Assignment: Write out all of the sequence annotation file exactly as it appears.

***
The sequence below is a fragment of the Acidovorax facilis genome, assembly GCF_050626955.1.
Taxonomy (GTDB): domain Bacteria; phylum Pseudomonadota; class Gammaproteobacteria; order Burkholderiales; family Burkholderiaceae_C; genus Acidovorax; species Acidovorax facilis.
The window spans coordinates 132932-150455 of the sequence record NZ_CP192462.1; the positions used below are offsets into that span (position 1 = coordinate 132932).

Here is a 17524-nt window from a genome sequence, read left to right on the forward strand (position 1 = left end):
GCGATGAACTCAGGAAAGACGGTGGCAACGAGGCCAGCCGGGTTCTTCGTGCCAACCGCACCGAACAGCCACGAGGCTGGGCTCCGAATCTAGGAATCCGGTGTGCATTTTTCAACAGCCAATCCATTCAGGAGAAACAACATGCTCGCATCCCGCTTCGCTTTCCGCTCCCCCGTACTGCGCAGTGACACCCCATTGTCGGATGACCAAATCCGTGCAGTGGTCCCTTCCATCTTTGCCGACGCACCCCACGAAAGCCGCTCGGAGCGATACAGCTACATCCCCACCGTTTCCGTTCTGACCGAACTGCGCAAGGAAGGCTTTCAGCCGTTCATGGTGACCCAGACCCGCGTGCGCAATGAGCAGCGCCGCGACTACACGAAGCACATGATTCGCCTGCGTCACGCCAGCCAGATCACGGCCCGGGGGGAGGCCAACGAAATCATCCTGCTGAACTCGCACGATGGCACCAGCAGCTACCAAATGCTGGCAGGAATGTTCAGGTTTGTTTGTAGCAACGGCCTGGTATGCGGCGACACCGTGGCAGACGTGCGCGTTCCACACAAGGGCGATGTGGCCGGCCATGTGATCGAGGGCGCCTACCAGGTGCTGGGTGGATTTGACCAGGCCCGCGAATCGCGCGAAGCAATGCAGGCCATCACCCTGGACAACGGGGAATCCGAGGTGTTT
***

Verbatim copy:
The sequence below is a fragment of the Acidovorax facilis genome, assembly GCF_050626955.1.
Taxonomy (GTDB): domain Bacteria; phylum Pseudomonadota; class Gammaproteobacteria; order Burkholderiales; family Burkholderiaceae_C; genus Acidovorax; species Acidovorax facilis.
The window spans coordinates 132932-150455 of the sequence record NZ_CP192462.1; the positions used below are offsets into that span (position 1 = coordinate 132932).

Here is a 17524-nt window from a genome sequence, read left to right on the forward strand (position 1 = left end):
GCGATGAACTCAGGAAAGACGGTGGCAACGAGGCCAGCCGGGTTCTTCGTGCCAACCGCACCGAACAGCCACGAGGCTGGGCTCCGAATCTAGGAATCCGGTGTGCATTTTTCAACAGCCAATCCATTCAGGAGAAACAACATGCTCGCATCCCGCTTCGCTTTCCGCTCCCCCGTACTGCGCAGTGACACCCCATTGTCGGATGACCAAATCCGTGCAGTGGTCCCTTCCATCTTTGCCGACGCACCCCACGAAAGCCGCTCGGAGCGATACAGCTACATCCCCACCGTTTCCGTTCTGACCGAACTGCGCAAGGAAGGCTTTCAGCCGTTCATGGTGACCCAGACCCGCGTGCGCAATGAGCAGCGCCGCGACTACACGAAGCACATGATTCGCCTGCGTCACGCCAGCCAGATCACGGCCCGGGGGGAGGCCAACGAAATCATCCTGCTGAACTCGCACGATGGCACCAGCAGCTACCAAATGCTGGCAGGAATGTTCAGGTTTGTTTGTAGCAACGGCCTGGTATGCGGCGACACCGTGGCAGACGTGCGCGTTCCACACAAGGGCGATGTGGCCGGCCATGTGATCGAGGGCGCCTACCAGGTGCTGGGTGGATTTGACCAGGCCCGCGAATCGCGCGAAGCAATGCAGGCCATCACCCTGGACAACGGGGAATCCGAGGTGTTT